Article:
A recent case – Eckerle and Others -v- Wickeder Westfalenstahl Gmbh and Another  EWHC 68 (Ch)) – discussed the rights of unregistered indirect minority shareholders.
The case itself related to whether an unregistered minority shareholder (being a shareholder whose shares were held via the Bank of New York Depository (Nominees) Limited) could apply to court for cancellation of a resolution to re-register a public company as a private company.
The Claimants argued that they had the appropriate standing, on the basis that they could be classed as a member of the company pursuant to section 98 of the Companies Act 2006, which enables “the holders of not less in the aggregate than 5% in nominal value of the company’s issued share capital to apply to the court for cancellation’ of a special resolution passed to authorise the re-registration.
However, the case also comments more generally on who is, and who is not, a shareholder or member of a company (public or private), and therefore capable of exercising the rights of shareholders or members.
The court granted summary judgement in favour of the Defendants, thereby confirming the original special resolution to re-register the public company in question as a private company.
The court’s decision was on the basis that the Claimants could not be classed as members or shareholders (and therefore not “holders of shares’), and therefore could not be entitled to exercise the rights granted by section 98 of the Companies Act 2006.
Do unregistered indirect minority shareholders have any exercisable rights?
This case confirmed the general principle that companies do not have to recognise any equitable or other rights held in shares, and therefore indirect minority shareholders do not have any rights exercisable against the company itself.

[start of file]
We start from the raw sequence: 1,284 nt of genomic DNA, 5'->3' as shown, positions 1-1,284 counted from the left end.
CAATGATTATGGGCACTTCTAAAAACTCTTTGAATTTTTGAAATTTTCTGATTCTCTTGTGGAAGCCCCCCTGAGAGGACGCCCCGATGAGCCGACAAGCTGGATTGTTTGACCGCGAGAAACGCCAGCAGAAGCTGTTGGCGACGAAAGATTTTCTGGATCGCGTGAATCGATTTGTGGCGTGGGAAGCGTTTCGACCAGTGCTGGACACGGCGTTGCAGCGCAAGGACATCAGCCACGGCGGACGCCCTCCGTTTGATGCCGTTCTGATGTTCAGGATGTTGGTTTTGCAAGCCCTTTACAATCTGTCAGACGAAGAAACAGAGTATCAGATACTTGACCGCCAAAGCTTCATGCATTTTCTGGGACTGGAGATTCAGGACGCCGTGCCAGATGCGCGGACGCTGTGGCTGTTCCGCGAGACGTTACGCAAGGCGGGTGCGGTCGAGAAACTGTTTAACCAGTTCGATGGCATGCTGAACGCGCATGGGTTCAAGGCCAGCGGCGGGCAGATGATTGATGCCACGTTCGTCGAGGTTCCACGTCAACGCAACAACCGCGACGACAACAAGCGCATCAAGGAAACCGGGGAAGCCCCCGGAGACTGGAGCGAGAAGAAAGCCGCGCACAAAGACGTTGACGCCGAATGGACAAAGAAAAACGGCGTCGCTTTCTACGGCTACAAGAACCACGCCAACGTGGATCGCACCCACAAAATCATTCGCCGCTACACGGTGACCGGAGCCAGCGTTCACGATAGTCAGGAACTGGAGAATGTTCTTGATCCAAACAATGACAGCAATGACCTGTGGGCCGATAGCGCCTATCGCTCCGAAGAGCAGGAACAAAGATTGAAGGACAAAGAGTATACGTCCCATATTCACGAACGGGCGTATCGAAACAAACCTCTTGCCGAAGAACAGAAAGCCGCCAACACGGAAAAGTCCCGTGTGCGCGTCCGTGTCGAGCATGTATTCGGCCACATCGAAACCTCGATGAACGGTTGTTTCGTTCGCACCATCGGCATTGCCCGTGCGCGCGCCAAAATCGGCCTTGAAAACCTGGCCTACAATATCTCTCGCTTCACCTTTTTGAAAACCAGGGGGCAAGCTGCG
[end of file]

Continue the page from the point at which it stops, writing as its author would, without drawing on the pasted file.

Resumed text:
Indirect minority shareholders can exercise rights against the company via their nominated registered holder, if appropriate provisions are included in the Articles of Association of the company via section 145 of the Companies Act 2006. Aside from that their rights are exercisable via the contractual relationship in place with their nominee or the nominated investment company – here the Bank of New York Depository (Nominees) Limited.
Clients should ensure that their arrangements with their nominee or the nominated investment company are sufficiently robust and allow them the level of control they require, even if their nominee or the nominated investment company hold shares on behalf of more than one investor/indirect shareholder.
Clients also need to make sure that they have an appropriate level of cover in the event that their nominee or the nominated investment company breaches the provisions of their contract, to the extent that a loss is suffered. The nominee or the nominated investment company should provide an indemnity in respect of those losses backed up by insurance.
For more information about Shareholders’ rights, nominee arrangements or for legal advice in relation to any company law matter, please do not hesitate to contact us.
By Debbie King, Company Law Solicitor